BUFFALO, N.Y. (WIVB) - When an attack as extreme as the Boston Marathon occurs, there's so many unanswered questions that are left in the hands of law enforcement to find answers to. A former FBI leader gave his expert insight about the developing situation.
Once it became apparent that the explosions at the Boston Marathon were not an accident, investigators faced a daunting task.
In a crowd of thousands of people, they needed to single out who exactly planted the bombs.
Bernard Tolbert, former head of the Buffalo FBI said investigators start by analyzing the physical evidence. "You look at the forensics. If you've got pieces- fragments of the bomb, you've got some of the remnants of the blast. You can start to look at that, and that'll help you piece some of it together."
In this case, the crude construction of the bombs which included nails, shrapnel and pressure cookers in backpacks, instantly told Tolbert something about the suspects. "My first thought is that it probably wasn't an al-Qaeda type organization, because I would think they would go for something more spectacular."
Photos and videos captured by surveillance cameras and cell phones seemed to back up that theory. Agents and behavioral analysts singled out two young men as possible suspects, based on their mannerisms and reactions to the bombs going off.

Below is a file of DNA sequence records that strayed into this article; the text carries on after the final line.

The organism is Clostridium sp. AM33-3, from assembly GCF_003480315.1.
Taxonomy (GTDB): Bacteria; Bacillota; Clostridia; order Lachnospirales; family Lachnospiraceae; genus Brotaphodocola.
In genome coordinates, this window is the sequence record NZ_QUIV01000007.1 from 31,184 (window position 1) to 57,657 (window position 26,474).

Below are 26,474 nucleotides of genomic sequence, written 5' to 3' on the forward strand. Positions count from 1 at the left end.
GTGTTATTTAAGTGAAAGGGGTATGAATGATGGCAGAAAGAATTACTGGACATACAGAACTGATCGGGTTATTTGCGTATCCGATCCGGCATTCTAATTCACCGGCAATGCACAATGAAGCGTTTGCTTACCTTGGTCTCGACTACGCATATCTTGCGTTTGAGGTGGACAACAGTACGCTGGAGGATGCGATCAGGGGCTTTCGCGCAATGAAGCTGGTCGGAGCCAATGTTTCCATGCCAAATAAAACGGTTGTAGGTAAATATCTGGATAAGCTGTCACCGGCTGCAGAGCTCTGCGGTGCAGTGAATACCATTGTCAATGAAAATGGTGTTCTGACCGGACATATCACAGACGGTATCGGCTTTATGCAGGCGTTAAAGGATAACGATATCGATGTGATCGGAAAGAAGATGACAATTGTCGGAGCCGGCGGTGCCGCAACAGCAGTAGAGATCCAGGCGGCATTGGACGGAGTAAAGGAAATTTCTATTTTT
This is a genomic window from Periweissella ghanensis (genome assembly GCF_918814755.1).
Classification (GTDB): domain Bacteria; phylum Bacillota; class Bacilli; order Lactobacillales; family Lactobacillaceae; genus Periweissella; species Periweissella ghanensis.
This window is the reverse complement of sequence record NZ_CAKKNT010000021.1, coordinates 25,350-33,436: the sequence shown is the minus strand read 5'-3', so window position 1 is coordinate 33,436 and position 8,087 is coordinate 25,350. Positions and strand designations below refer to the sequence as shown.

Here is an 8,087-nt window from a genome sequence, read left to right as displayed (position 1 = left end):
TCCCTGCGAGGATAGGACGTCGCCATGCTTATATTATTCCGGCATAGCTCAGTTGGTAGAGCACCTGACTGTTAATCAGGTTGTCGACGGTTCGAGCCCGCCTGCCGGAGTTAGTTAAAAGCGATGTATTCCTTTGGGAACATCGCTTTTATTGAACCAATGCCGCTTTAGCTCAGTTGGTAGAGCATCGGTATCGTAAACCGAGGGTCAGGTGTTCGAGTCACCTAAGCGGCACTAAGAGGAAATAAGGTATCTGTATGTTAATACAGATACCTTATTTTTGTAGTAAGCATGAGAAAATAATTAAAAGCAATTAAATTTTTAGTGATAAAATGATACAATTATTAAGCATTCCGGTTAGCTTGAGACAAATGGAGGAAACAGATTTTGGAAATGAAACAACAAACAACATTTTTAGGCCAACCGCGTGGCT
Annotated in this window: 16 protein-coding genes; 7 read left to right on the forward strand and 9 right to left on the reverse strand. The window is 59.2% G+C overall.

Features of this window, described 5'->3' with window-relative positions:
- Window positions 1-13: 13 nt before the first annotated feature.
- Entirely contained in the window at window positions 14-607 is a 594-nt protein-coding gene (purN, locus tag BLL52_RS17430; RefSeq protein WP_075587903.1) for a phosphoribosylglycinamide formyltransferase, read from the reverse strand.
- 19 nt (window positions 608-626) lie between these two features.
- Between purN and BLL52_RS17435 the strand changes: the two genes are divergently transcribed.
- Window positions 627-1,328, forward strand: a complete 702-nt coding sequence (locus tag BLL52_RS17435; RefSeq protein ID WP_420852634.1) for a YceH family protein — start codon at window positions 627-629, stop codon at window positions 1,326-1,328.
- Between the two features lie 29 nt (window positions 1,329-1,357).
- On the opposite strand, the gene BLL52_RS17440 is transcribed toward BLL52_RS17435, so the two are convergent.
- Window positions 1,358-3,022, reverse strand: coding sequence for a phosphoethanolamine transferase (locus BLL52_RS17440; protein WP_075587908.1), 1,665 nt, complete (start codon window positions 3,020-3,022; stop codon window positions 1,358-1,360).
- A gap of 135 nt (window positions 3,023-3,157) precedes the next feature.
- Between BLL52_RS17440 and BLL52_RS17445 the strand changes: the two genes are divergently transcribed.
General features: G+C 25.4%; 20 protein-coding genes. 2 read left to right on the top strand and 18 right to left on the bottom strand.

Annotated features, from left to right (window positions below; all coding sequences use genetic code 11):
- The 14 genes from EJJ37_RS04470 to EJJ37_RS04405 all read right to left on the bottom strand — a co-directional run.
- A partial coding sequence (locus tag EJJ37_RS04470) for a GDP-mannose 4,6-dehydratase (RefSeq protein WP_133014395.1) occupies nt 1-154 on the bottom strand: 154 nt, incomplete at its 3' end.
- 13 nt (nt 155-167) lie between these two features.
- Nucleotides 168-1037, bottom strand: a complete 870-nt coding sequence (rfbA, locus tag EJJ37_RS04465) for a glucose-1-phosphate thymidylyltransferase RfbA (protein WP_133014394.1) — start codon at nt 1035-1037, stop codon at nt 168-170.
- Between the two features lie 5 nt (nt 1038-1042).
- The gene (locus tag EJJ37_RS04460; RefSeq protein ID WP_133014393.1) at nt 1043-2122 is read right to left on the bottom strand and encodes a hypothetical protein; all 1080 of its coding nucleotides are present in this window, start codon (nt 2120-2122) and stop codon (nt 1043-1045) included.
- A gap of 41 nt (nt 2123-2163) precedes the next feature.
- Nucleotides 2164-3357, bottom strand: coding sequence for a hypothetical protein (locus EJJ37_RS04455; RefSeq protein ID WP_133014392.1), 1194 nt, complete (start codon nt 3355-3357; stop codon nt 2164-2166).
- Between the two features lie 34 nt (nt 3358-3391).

"The expected reaction is that everyone's going to be startled; there'll be some looks of amazement. If you see someone who is not paying that kind of attention, not having that kind of reaction, seems to just ignore it-that's a clue," Tolbert said.
Releasing those photographs Tolbert believes, was a smart decision by the FBI. "It certainly helped the FBI and law enforcement to zero in on who they were looking for."
He applauds both the police and citizens, for how they conducted themselves after the shooting at MIT, during the day-long lockdown and manhunt in Watertown.
It's a case, Tolbert says, where everything was done right. "They recognize that there's a threat to the public safety, and that's what law enforcement is there for. ...This is a perfect example [of] how they do it well."
The manhunt is over now, but Tolbert said the investigation is only beginning.
Agents' top priority now will be interrogating the surviving suspect. They'll want to know why the brothers did this and will try to learn as much information as they can from this incident.
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